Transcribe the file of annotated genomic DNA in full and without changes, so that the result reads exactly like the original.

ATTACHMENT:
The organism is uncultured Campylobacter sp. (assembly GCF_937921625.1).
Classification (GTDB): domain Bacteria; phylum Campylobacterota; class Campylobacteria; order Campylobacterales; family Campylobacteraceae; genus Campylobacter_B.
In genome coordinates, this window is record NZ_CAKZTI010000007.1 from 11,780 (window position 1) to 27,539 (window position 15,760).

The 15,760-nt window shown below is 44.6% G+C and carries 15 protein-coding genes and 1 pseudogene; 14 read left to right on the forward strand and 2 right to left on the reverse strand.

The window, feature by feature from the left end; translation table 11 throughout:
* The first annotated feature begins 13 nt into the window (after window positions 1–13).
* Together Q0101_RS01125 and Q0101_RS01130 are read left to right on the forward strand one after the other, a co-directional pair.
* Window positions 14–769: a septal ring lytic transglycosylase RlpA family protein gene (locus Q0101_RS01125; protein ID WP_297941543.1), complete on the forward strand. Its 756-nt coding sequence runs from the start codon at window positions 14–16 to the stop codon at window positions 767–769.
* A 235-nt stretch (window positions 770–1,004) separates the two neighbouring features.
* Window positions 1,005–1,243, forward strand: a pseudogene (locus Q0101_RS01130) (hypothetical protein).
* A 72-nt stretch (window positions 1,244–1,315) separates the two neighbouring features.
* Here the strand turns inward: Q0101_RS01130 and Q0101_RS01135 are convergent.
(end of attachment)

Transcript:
The organism is uncultured Campylobacter sp. (assembly GCF_937921625.1).
Classification (GTDB): domain Bacteria; phylum Campylobacterota; class Campylobacteria; order Campylobacterales; family Campylobacteraceae; genus Campylobacter_B.
In genome coordinates, this window is record NZ_CAKZTI010000007.1 from 11,780 (window position 1) to 27,539 (window position 15,760).

The 15,760-nt window shown below is 44.6% G+C and carries 15 protein-coding genes and 1 pseudogene; 14 read left to right on the forward strand and 2 right to left on the reverse strand.

The window, feature by feature from the left end; translation table 11 throughout:
* The first annotated feature begins 13 nt into the window (after window positions 1–13).
* Together Q0101_RS01125 and Q0101_RS01130 are read left to right on the forward strand one after the other, a co-directional pair.
* Window positions 14–769: a septal ring lytic transglycosylase RlpA family protein gene (locus Q0101_RS01125; protein ID WP_297941543.1), complete on the forward strand. Its 756-nt coding sequence runs from the start codon at window positions 14–16 to the stop codon at window positions 767–769.
* A 235-nt stretch (window positions 770–1,004) separates the two neighbouring features.
* Window positions 1,005–1,243, forward strand: a pseudogene (locus Q0101_RS01130) (hypothetical protein).
* A 72-nt stretch (window positions 1,244–1,315) separates the two neighbouring features.
* Here the strand turns inward: Q0101_RS01130 and Q0101_RS01135 are convergent.